From the artists' website:
Flat Earth Society proposes a transposition of the earth elevation at the scale of a microgroove record. This engraving of elevation’s data on the surface of the disk generates in consequence a subtle image of the earth. When played on a turntable, the chain of elevation data crossed by the needle can be heard.
From the Avoka website:
DYSKOGRAF is a graphic disk reader. Each disc is created by visitors to the installation by way of felt tip pens provided for their use. The mechanism then reads the disk, translating the drawing into a musical sequence.
The installation is above all a tool, which allows the creation of musical sequences in an intuitive way. The notion of a loop, closely linked to electronic music, is represented here by the cycle of the disk. The disk passes indefinitely in front of a camera fixed onto an arm. This substitution for the needle converts the drawing into sound by way of a specific application program (software). Through this system, the sequential ordering of music is learnt in a playful way, at the same time creating a unique object, souvenir of the musical composition.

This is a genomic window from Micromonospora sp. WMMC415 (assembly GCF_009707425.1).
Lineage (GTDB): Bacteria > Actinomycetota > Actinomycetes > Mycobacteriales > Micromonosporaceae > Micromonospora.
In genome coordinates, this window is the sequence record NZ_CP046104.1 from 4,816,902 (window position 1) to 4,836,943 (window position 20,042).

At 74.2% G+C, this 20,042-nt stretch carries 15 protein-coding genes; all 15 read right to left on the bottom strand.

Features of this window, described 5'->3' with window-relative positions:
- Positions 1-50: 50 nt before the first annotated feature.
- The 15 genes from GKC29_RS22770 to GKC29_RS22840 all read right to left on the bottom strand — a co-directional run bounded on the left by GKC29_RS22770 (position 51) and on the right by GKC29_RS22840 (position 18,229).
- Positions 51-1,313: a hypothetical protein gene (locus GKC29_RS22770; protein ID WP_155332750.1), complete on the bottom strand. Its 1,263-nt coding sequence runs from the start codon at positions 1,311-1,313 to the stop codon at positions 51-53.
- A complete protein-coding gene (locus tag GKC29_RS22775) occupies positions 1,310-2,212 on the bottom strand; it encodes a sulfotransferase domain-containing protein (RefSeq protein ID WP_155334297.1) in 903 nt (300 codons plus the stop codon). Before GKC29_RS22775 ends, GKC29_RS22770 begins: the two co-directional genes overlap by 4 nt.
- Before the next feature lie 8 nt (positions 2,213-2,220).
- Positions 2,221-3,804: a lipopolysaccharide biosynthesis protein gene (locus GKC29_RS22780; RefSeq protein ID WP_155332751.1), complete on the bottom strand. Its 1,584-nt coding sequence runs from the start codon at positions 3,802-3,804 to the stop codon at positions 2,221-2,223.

Yuri Suzuki, The Sound Of The Earth
From the artist's website:
The Sound of the Earth is a content of Yuri Suzuki`s spherical record project, the grooves representing the outlines of the geographic land mass.
Each country on the disc is engraved with a different sound, as the needle passes over it plays field recordings collected by Yuri Suzuki from around the world over the course of four years; traditional folk music, national anthems, popular music and spoken word broadcasts.
An aural journey around the world in 30 minutes.
Wojciech Bruszewski, Gramofon
Record Player with four arms.
The best results: Pablo Casals - plays the cello in a ‘quartet’.
Katie Paterson, Langjökull, Snæfellsjökull, Solheimajökull
A fantastic piece from a few years ago by Katie Paterson comprising sound recordings of glaciers pressed into records made of ice:
Sound recordings from three glaciers in Iceland, pressed into three records, cast, and frozen with the meltwater from each of these glaciers, and played on three turntables until they completely melt. The records were played once and now exist as three digital films. The turntables begin playing together, and for the first ten minutes as the needles trace their way around, the sounds from each glacier merge in and out with the sounds the ice itself creates. The needle catches on the last loop, and the records play for nearly two hours, until completely melted.